Plague is a bacterial disease that is still common in rodents today. Scientists have studied the plague with a modern mindset since the late 19th century, when the Third Plague Pandemic started in earnest in southern China and India. One hundred twenty years later, our understanding of the disease is still advancing through efforts of both the natural sciences and the humanities.
As a result of a cross-disciplinary interest in plague, researchers have a wealth of sources to work with: from (ancient) DNA of the bacterium extracted from skeletons and biological tissue for the past 5,000 years to archeological, written, and visual sources for the past 1,500 years, to surveillance records of plague in humans and in wildlife for the past 100 years. There are very few other (if any!) diseases that have comparable records from which to learn about all aspects of a disease.
I have worked on plague since 2010, publishing my first paper on the topic in 2012 1, dealing with our incomplete understanding of how plague persists within these reservoirs. After that paper, I started working with historical data, such as the compendium of plague outbreaks collected by Biraben in 1974, digitized by Ulf Büntgen et. al.2, and later improved upon by Fabienne Krauer and myself3.
I used these compendiums of plague outbreaks to search for Europe's medieval plague reservoirs, looking for regions from which new plague outbreaks would radiate. One of the key insights of that paper was that plague appears to have been frequently imported into pre-modern Europe, appearing first in the harbors before moving inland. This was happening frequently enough that we concluded that Europe may not have needed a permanent wildlife reservoir of plague to explain the pattern of outbreaks we saw. I presented these results in 2013 at the Yersinia 11 conference in Suzhou, China (poster available online here), and published the work in 2015 in a high-impact publication in PNAS4.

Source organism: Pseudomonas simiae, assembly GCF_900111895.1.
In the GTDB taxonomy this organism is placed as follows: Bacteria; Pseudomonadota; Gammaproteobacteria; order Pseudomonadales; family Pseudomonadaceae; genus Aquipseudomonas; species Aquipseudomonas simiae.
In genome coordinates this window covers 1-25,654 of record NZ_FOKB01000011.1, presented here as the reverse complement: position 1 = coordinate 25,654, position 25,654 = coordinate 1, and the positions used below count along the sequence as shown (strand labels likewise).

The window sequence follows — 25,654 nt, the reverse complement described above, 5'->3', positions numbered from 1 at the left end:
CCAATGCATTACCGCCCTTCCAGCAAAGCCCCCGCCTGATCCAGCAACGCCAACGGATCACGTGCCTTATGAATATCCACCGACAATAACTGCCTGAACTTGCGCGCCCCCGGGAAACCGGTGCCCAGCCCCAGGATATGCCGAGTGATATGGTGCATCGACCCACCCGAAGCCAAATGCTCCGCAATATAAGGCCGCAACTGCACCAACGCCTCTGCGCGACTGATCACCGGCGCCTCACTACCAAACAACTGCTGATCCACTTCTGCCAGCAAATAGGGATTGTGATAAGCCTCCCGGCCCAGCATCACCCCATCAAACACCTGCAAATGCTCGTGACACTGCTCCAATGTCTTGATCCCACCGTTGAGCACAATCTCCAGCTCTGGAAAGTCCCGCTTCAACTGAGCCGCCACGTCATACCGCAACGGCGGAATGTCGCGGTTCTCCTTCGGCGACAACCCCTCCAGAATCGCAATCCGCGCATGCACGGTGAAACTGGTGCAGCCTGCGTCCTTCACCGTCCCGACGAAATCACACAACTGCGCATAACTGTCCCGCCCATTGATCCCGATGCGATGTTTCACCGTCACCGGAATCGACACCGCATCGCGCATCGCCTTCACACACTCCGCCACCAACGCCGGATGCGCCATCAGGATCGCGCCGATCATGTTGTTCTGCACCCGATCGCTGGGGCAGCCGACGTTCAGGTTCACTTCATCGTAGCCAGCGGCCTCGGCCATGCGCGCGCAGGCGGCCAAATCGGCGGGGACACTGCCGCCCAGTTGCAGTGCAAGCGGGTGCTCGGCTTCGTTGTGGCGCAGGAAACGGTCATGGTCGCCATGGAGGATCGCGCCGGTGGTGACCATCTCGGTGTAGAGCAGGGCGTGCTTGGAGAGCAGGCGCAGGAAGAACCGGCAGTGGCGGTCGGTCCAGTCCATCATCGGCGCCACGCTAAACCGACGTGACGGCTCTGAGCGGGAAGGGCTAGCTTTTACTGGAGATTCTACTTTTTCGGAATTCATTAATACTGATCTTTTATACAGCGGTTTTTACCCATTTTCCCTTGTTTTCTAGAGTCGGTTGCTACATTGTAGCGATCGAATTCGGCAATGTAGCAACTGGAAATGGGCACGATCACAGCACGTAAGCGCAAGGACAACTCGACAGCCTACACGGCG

Whether plague frequently invaded Europe from Central Asia or only at the start of pandemics, and whether a reservoir once existed in Europe are now both points of contention. It turns out that reconstructing the transmission routes of plague is a challenging problem, even with the help of phylogeographic maps based on ancient DNA samples from the plague5.
Beyond reservoirs, I supervised a number of students on differential equation models representing different ideas of how plague epidemics would transmit within the confined boundaries of a town or village. In one of these studies, we tested which of three straightforward transmission models (respiratory pneumonic plague, rat and flea-borne plague, and human vector-borne plague) could best fit the observed epidemic curves of plague outbreaks in pre-modern times, and my student Katharine R. Dean found that these outbreaks were best described by a human louse or flea vector that directly spread the disease between humans6.
Schmid, B.V. et al. (2012) Local persistence and extinction of plague in a metapopulation of great gerbil burrows, Kazakhstan, Epidemics, 4(4), pp. 211–218.
Büntgen, U. et al. (2012) Digitizing historical plague, Clinical infectious diseases: an official publication of the Infectious Diseases Society of America, 55(11), pp. 1586–1588.
Krauer, F. and Schmid, B.V. (2021) Mapping the plague through natural language processing. medRxiv.org
Schmid, B.V. et al. (2015) Climate-driven introduction of the Black Death and successive plague reintroductions into Europe, Proceedings of the National Academy of Sciences of the United States of America, 112(10), pp. 3020–3025.
Eaton, K. et al. (2021) Plagued by a cryptic clock: Insight and issues from the global phylogeny of Yersinia pestis, Research Square.
Dean, K.R. et al. (2018) Human ectoparasites and the spread of plague in Europe during the Second Pandemic, Proceedings of the National Academy of Sciences of the United States of America, 115(6), pp. 1304–1309.